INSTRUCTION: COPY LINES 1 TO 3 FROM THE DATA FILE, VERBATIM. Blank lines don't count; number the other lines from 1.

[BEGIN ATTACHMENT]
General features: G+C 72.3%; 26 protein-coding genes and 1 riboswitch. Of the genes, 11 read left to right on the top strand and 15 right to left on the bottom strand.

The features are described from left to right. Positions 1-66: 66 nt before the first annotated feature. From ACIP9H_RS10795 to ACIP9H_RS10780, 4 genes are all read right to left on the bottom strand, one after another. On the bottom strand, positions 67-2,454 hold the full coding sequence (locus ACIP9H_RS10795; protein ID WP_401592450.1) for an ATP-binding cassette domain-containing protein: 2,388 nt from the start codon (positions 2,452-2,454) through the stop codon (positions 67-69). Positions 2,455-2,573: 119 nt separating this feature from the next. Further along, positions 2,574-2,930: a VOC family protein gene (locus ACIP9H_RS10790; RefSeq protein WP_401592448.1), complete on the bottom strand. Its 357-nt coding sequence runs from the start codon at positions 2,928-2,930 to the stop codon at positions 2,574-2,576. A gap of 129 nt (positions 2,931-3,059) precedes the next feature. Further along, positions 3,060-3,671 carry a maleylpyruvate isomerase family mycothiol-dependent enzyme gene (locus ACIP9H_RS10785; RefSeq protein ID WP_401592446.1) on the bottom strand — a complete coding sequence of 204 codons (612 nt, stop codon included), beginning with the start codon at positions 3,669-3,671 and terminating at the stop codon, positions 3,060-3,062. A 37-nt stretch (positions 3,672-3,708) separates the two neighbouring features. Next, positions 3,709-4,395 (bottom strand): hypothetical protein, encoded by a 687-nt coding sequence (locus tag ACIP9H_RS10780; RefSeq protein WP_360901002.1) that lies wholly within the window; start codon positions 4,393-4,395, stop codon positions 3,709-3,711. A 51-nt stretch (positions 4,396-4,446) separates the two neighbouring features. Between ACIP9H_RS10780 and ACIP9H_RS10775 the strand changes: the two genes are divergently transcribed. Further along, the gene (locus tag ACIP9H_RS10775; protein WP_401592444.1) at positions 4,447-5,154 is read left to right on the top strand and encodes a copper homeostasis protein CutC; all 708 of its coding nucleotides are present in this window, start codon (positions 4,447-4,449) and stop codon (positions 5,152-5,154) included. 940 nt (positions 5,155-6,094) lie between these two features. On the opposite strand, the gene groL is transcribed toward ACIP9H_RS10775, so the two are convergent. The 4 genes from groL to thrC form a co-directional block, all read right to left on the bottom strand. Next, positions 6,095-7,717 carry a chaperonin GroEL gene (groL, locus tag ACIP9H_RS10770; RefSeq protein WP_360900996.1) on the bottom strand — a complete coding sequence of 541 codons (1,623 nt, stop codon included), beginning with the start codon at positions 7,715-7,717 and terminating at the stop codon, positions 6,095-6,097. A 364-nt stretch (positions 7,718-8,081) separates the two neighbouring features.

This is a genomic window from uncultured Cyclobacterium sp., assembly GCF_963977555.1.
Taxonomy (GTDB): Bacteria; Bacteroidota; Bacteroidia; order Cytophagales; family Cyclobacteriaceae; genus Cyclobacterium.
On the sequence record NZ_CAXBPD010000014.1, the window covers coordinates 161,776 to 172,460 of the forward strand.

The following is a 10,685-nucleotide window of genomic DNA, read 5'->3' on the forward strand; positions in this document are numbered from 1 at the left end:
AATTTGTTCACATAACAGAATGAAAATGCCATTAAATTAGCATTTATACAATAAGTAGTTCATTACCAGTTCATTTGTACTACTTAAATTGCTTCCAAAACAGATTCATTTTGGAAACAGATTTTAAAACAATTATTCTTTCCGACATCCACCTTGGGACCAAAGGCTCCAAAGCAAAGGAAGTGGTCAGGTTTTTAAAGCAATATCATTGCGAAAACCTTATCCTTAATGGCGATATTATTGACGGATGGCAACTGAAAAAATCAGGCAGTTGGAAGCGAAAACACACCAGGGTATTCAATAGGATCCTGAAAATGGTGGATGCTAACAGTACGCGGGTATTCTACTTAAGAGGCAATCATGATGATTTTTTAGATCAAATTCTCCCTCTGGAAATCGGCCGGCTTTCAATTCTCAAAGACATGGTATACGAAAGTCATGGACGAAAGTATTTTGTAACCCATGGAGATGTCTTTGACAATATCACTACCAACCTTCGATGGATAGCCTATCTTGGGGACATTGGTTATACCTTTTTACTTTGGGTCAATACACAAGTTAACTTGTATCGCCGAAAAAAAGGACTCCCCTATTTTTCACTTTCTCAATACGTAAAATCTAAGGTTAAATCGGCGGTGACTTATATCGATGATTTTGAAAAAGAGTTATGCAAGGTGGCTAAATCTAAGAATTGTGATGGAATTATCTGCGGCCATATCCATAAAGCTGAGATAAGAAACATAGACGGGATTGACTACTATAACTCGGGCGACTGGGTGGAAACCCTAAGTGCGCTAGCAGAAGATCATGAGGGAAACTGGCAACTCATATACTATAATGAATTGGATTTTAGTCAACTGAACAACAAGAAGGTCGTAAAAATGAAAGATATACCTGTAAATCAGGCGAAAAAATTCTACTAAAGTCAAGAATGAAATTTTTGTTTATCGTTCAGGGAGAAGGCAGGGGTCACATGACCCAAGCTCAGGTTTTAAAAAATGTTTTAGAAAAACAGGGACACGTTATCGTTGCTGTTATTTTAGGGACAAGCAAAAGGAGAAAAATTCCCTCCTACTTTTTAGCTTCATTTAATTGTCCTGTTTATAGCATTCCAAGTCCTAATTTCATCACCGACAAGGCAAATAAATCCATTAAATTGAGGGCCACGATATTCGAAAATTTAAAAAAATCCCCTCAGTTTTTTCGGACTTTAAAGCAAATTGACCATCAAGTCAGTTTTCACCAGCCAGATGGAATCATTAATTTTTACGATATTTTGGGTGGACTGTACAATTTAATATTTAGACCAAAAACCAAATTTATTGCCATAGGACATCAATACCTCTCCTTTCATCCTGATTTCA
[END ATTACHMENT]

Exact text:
General features: G+C 72.3%; 26 protein-coding genes and 1 riboswitch. Of the genes, 11 read left to right on the top strand and 15 right to left on the bottom strand.

The features are described from left to right. Positions 1-66: 66 nt before the first annotated feature. From ACIP9H_RS10795 to ACIP9H_RS10780, 4 genes are all read right to left on the bottom strand, one after another. On the bottom strand, positions 67-2,454 hold the full coding sequence (locus ACIP9H_RS10795; protein ID WP_401592450.1) for an ATP-binding cassette domain-containing protein: 2,388 nt from the start codon (positions 2,452-2,454) through the stop codon (positions 67-69). Positions 2,455-2,573: 119 nt separating this feature from the next. Further along, positions 2,574-2,930: a VOC family protein gene (locus ACIP9H_RS10790; RefSeq protein WP_401592448.1), complete on the bottom strand. Its 357-nt coding sequence runs from the start codon at positions 2,928-2,930 to the stop codon at positions 2,574-2,576. A gap of 129 nt (positions 2,931-3,059) precedes the next feature. Further along, positions 3,060-3,671 carry a maleylpyruvate isomerase family mycothiol-dependent enzyme gene (locus ACIP9H_RS10785; RefSeq protein ID WP_401592446.1) on the bottom strand — a complete coding sequence of 204 codons (612 nt, stop codon included), beginning with the start codon at positions 3,669-3,671 and terminating at the stop codon, positions 3,060-3,062. A 37-nt stretch (positions 3,672-3,708) separates the two neighbouring features. Next, positions 3,709-4,395 (bottom strand): hypothetical protein, encoded by a 687-nt coding sequence (locus tag ACIP9H_RS10780; RefSeq protein WP_360901002.1) that lies wholly within the window; start codon positions 4,393-4,395, stop codon positions 3,709-3,711. A 51-nt stretch (positions 4,396-4,446) separates the two neighbouring features. Between ACIP9H_RS10780 and ACIP9H_RS10775 the strand changes: the two genes are divergently transcribed. Further along, the gene (locus tag ACIP9H_RS10775; protein WP_401592444.1) at positions 4,447-5,154 is read left to right on the top strand and encodes a copper homeostasis protein CutC; all 708 of its coding nucleotides are present in this window, start codon (positions 4,447-4,449) and stop codon (positions 5,152-5,154) included. 940 nt (positions 5,155-6,094) lie between these two features. On the opposite strand, the gene groL is transcribed toward ACIP9H_RS10775, so the two are convergent. The 4 genes from groL to thrC form a co-directional block, all read right to left on the bottom strand. Next, positions 6,095-7,717 carry a chaperonin GroEL gene (groL, locus tag ACIP9H_RS10770; RefSeq protein WP_360900996.1) on the bottom strand — a complete coding sequence of 541 codons (1,623 nt, stop codon included), beginning with the start codon at positions 7,715-7,717 and terminating at the stop codon, positions 6,095-6,097. A 364-nt stretch (positions 7,718-8,081) separates the two neighbouring features.

This is a genomic window from uncultured Cyclobacterium sp., assembly GCF_963977555.1.